Wednesday, October 21, 2015
Oct. 17, 2015
Minna Minna Fest
I had big expectations for last weekend. There are a lot of events taking place in Kagoshima this month, and many of them were supposed to be on the weekend of the 17th and 18th. The problem was, I didn't have event fliers, and I was guessing about what was going to be where. I knew that Asian Kagoshima would be in Central Park, but I thought that some of it would also be at the People's Volunteer Center, which is about a 5-10 minute walk from the school I teach at. I had a 2.5 hour break in the middle of Saturday, so I headed here, first.
Turned out that they just had Minna Minna Festa (Everyone Everyone Fest), which was a combination flea market, and demonstration of things made for and by the mentally handicapped. There were some food stalls, and an event stage.
Nothing was happening on the stage, so I just walked around to see what was there, and if anything was taking place inside the main building (there wasn't). As I came back outside, a woman was announcing the next stage event coming up in 5 minutes. I couldn't find a schedule, and I didn't see a performer nearby, so I decided to save up my break time, and head back to Tenmonkan.
Some of the sample artwork on display.
Tenmonkan hosted a wine festival, which I guess was in response to the beer festival at Amuplaza a few weeks earlier. There were cars on display from Renault, lots of wine, and some food booths.
You had to buy metal tokens to pay for the wine, which I thought was a bit tacky. Since the prices were maybe 500 yen per glass, I figured that it was more than I wanted to spend, so I just swung by a couple times to see what I could take pictures of. Then again, on Saturday I was there on my break, and I couldn't justify drinking before my next lesson started. The event ended about when I got back at the end of the classes, but that's also when I wanted to go to the Bouzu Meets Festa, so I didn't feel like I was missing anything.
Some booths were more popular than others.
The thing I was most interested in was recording the live ambient music. But, there were too many people on Saturday to get a good view of the stage, and I expected to be told "no recording" if I was too obvious about it. On Sunday, the stage was empty when I arrived, and I wanted to spend more time at the Asian Kagoshima event in Central Park, anyway. So, not many pictures here, either.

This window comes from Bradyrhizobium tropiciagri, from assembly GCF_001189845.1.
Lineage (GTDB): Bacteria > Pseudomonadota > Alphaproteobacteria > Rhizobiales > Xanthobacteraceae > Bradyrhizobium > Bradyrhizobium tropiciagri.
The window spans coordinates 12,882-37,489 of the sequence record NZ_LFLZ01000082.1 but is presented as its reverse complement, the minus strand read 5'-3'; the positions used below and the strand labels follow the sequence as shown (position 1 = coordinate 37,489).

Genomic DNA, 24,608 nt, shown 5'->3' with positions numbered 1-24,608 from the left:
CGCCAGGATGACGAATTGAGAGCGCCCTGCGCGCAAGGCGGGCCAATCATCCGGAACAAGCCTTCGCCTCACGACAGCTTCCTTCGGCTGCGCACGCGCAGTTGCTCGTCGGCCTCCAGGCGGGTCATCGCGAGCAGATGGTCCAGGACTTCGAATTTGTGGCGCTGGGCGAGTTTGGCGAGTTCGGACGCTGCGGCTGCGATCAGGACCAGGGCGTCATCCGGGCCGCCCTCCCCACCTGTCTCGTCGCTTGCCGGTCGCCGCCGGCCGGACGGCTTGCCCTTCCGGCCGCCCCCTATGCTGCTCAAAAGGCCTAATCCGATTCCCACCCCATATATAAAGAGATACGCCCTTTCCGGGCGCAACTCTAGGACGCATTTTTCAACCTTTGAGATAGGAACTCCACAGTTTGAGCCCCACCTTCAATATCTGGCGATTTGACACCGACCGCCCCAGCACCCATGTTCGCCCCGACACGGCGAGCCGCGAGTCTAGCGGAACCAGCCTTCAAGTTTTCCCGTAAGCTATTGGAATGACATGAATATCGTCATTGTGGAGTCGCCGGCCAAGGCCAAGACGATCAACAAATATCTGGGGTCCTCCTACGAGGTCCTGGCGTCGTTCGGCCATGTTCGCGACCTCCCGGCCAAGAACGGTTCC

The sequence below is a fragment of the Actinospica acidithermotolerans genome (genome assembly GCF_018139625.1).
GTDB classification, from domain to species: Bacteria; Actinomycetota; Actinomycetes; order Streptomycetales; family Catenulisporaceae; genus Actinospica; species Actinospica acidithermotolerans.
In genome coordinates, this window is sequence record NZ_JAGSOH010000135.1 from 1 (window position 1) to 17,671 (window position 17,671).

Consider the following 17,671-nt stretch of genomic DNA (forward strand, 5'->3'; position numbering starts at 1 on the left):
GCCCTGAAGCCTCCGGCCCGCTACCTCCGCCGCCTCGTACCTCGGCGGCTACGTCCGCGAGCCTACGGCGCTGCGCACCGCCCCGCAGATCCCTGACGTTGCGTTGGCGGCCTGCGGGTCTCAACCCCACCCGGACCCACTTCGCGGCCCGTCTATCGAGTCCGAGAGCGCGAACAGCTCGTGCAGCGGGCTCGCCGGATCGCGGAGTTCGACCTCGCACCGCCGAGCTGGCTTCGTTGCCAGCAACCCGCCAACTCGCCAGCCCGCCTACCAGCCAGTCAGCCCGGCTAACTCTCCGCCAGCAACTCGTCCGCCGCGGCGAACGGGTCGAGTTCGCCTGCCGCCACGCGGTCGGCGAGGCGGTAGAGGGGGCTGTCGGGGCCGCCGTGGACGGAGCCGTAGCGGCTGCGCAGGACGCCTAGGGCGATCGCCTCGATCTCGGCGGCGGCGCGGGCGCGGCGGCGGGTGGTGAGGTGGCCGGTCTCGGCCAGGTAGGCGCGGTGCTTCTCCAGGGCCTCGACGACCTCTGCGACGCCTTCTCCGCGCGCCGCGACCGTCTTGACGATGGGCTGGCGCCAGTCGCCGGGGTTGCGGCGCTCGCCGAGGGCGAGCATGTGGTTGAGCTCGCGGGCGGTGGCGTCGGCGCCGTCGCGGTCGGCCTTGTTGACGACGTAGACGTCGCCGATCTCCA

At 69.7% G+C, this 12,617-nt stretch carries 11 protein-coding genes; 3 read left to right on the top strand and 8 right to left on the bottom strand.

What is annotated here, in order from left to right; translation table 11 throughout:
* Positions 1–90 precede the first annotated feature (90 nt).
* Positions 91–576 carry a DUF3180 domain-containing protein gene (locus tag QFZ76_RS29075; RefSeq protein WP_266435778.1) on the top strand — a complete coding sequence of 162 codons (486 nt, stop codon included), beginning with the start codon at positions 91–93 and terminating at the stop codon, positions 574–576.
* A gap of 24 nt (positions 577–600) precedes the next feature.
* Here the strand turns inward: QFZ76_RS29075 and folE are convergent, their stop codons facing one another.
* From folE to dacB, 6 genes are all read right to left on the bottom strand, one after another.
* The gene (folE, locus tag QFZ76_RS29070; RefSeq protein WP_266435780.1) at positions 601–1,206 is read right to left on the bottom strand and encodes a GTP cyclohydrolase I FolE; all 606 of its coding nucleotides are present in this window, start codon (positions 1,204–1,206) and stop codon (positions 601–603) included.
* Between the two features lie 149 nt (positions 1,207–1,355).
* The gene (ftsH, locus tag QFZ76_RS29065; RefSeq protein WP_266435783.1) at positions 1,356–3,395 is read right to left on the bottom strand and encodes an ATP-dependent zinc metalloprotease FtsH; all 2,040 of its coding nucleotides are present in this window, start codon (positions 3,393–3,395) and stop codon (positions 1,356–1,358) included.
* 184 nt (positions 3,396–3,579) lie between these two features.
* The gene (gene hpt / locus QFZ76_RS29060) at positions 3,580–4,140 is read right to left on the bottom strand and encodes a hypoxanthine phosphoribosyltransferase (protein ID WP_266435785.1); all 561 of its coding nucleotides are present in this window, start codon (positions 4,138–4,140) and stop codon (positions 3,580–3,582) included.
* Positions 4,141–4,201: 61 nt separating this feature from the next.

Honganji temple, one block west of the Wine Fest, had another of their "bouzu meets" fests. "Bouzu" is a Buddhist priest, so the idea is to mingle with the priests and chat if you want to. A couple of years ago, I went to one of these fests and I had a great time. More recently, there have been fewer interesting stage acts, and the priests have been less outgoing. The fest ran part of Friday night and all of Saturday. I had to work on Friday, but I did drop by both during my break and after I finished teaching on Saturday. The stage acts included jugglers, an amateur band, and some Buddhist music. There really wasn't anything to record, so I didn't.
Some of the priests are getting ready to give a flute and pipe parade.
Inside the main temple there were a number of interactive activities for people to try, including bead work, calligraphy (left side) and learning about Buddhist scriptures in English (right side).
The main altar area.
As I was taking pictures, one of the priests came up and asked if I wanted my photo taken, too. It's kind of hard to say "no" to a Buddhist priest, so I gave him the camera. We talked for a while, and then he mentioned that one of the other priests here had gone to the U.S. for a while to study, and he was the one that would be giving the lecture on the scriptures in English. My priest suggested that I come back at 5 PM for that, and I said I would try, if the lessons ended in time. Well, the lessons finished around 5:30, so I caught the last 20 minutes of the lecture. Which did mean that I missed the amateur rock back on the outside stage.
The pipe and flute march.
An attempt at a close-up of the pipe.
Greeters at the front door. There were more female priests than there had been before.
I did have a good time here, and there was good food. I got the Japanese version of a chicken soft taco for 400 yen. Pricey, but filling. Unfortunately, it was also extremely greasy, and I nearly got my work shirt stained a couple times before noticing the threat. This would have been bad, because I didn't have much time left before my afternoon break ended and I had to go back to the school...